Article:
It's known that the RLS filter converges faster than the LMS filter in general, but that if you're tracking time varying parameters the LMS algorithm can perform better.

My question is under what conditions does this hold? I understand that the LMS filter is like a point estimate, but the RLS uses more data - when would using less data be helpful?


Using less data is helpful when, as you said, the parameters are time varying, and in particular when they change a lot.

The key difference is that LMS is a Markov process. It has its current state, but other than that it does not remember data from the past. For time-varying signals this is a feature because past data will give you erroneous information about the current parameters.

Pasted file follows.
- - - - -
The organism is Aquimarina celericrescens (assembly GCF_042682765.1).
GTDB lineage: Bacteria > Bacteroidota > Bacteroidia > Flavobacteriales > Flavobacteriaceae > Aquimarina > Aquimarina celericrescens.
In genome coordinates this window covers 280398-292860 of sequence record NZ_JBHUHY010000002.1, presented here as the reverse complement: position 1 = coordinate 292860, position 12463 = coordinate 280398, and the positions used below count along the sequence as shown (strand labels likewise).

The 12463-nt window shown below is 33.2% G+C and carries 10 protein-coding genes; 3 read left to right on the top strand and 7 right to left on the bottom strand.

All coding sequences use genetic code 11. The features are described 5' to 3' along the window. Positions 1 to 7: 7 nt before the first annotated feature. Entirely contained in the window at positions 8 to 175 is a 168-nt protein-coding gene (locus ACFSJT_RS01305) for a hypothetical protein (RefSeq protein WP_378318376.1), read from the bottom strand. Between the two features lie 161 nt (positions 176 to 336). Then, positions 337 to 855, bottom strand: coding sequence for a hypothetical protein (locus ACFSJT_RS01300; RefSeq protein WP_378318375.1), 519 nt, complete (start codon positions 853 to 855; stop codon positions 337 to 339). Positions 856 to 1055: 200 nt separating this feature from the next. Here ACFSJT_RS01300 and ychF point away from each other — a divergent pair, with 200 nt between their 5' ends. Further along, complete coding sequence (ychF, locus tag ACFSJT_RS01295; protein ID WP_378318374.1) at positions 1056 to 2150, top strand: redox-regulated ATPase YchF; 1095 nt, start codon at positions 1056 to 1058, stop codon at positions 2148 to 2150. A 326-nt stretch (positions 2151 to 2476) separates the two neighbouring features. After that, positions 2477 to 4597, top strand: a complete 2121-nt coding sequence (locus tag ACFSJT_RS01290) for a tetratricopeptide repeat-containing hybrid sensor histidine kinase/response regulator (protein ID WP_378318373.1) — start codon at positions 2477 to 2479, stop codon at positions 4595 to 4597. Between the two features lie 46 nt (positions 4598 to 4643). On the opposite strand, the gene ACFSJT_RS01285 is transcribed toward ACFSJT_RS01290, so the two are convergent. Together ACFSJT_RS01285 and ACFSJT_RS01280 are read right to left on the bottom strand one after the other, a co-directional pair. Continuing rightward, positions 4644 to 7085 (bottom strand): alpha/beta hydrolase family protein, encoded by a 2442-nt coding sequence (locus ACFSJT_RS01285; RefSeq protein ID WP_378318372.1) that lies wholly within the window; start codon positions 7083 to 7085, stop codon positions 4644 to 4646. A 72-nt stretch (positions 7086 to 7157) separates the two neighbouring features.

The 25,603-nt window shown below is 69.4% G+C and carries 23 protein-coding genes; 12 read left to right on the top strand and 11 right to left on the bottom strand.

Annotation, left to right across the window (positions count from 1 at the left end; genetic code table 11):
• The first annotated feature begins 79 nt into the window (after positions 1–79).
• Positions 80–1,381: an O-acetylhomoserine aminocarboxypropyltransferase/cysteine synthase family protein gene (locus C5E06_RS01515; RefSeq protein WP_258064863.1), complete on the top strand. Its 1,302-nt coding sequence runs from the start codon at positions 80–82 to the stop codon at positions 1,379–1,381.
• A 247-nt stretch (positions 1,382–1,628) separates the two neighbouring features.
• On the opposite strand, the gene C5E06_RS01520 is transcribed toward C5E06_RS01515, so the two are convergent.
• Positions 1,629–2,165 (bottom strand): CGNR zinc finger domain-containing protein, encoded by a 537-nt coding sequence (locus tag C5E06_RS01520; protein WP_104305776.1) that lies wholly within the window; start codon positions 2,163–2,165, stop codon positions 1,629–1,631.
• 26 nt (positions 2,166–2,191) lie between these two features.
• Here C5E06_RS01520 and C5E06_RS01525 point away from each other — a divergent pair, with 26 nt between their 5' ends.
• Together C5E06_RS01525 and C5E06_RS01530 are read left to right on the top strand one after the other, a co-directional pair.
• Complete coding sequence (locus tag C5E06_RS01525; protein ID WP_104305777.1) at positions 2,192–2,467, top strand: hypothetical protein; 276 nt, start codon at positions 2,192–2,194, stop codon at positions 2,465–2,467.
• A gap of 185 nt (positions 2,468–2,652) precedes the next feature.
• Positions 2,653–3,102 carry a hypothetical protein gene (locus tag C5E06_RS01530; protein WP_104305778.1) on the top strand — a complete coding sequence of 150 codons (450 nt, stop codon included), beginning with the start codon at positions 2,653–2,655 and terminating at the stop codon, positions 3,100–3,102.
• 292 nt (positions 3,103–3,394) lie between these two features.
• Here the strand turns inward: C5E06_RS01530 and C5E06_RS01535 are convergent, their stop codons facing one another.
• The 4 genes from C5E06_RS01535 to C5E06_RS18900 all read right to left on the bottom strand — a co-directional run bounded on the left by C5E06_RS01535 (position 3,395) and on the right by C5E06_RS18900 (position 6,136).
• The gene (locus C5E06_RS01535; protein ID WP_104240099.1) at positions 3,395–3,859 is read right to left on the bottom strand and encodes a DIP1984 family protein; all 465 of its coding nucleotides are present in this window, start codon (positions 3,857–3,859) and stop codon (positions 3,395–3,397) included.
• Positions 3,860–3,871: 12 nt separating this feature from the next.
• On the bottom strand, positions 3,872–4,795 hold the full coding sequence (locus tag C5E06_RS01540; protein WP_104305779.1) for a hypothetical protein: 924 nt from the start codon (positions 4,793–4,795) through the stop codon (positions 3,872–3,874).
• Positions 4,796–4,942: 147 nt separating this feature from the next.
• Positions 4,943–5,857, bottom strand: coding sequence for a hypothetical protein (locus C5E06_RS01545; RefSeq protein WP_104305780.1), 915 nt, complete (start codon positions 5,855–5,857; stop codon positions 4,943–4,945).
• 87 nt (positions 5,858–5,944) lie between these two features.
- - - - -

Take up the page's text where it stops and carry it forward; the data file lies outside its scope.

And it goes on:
The RLS algorithm uses all of the information, past and present, but that can be a problem if the past data is misleading for the current parameters.

If you are looking for a quantitative rule for when to use one or the other, I don't have one. RLS is more computationally intensive than LMS, so if LMS is good enough then that is the safe one to go with. RLS converges faster, but is more computationally intensive and has the time-varying weakness, so I would only use it if the parameters don't vary much and you really needed the fast convergence.

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    $\begingroup$ Just to add, there are variants of RLS structures that add a "forgetting factor" that exponentially weights more recent inputs above older ones. That can help to mitigate the weakness of the RLS structure with time-varying statistics. $\endgroup$ – Jason R Mar 13 '13 at 13:21

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